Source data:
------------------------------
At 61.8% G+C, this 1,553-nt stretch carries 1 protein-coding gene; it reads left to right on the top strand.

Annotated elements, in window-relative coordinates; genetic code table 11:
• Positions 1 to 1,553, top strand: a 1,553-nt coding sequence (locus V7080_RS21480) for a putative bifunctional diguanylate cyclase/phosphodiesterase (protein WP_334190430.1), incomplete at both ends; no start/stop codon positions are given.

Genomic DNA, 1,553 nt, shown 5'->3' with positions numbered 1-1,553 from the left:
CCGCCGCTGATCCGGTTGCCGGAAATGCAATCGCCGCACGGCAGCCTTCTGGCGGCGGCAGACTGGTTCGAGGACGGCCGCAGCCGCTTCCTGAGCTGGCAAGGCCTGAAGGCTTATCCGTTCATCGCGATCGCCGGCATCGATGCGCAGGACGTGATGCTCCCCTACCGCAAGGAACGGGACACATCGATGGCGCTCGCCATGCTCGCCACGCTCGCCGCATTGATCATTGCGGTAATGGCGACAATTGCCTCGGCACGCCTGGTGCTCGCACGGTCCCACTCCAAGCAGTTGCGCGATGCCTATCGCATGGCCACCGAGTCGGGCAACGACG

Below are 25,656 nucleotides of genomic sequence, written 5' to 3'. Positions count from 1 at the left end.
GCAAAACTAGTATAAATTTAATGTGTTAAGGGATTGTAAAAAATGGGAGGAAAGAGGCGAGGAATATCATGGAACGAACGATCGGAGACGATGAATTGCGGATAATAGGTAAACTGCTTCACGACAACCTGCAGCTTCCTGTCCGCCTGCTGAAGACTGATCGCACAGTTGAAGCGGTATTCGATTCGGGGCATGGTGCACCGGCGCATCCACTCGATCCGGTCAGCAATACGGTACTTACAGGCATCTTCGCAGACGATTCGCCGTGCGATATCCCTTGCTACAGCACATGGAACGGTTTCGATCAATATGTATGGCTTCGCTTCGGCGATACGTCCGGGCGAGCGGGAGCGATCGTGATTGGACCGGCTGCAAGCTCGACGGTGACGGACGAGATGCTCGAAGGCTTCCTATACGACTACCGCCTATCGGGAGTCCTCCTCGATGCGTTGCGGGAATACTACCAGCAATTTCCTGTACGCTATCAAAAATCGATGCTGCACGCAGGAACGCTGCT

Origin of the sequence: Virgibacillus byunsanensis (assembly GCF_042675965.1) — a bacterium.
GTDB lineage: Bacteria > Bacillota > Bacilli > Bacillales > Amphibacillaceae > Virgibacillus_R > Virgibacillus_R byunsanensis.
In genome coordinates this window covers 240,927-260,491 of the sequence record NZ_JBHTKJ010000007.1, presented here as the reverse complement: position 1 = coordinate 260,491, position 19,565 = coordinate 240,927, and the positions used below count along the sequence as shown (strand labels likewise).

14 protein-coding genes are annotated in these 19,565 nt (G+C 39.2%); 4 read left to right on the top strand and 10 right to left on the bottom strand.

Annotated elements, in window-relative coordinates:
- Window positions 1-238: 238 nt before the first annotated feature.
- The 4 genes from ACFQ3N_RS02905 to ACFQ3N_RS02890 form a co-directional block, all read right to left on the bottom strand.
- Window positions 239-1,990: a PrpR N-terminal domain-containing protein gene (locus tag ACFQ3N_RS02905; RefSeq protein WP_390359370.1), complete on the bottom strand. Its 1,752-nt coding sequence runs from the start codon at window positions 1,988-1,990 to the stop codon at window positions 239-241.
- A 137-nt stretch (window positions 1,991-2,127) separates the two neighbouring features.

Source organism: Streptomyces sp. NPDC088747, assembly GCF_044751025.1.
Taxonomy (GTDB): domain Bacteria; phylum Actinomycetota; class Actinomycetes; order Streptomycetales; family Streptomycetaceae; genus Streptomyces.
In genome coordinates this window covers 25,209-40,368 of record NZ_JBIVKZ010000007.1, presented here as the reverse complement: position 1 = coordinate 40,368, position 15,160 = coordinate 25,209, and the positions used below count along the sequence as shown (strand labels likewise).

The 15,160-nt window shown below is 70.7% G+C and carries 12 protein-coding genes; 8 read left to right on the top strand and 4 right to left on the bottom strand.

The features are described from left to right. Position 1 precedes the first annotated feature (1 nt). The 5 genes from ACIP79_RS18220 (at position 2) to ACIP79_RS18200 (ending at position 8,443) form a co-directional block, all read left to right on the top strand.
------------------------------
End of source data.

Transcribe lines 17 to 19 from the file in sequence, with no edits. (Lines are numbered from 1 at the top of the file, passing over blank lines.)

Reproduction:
Source organism: Streptomyces sp. NPDC088747, assembly GCF_044751025.1.
Taxonomy (GTDB): domain Bacteria; phylum Actinomycetota; class Actinomycetes; order Streptomycetales; family Streptomycetaceae; genus Streptomyces.
In genome coordinates this window covers 25,209-40,368 of record NZ_JBIVKZ010000007.1, presented here as the reverse complement: position 1 = coordinate 40,368, position 15,160 = coordinate 25,209, and the positions used below count along the sequence as shown (strand labels likewise).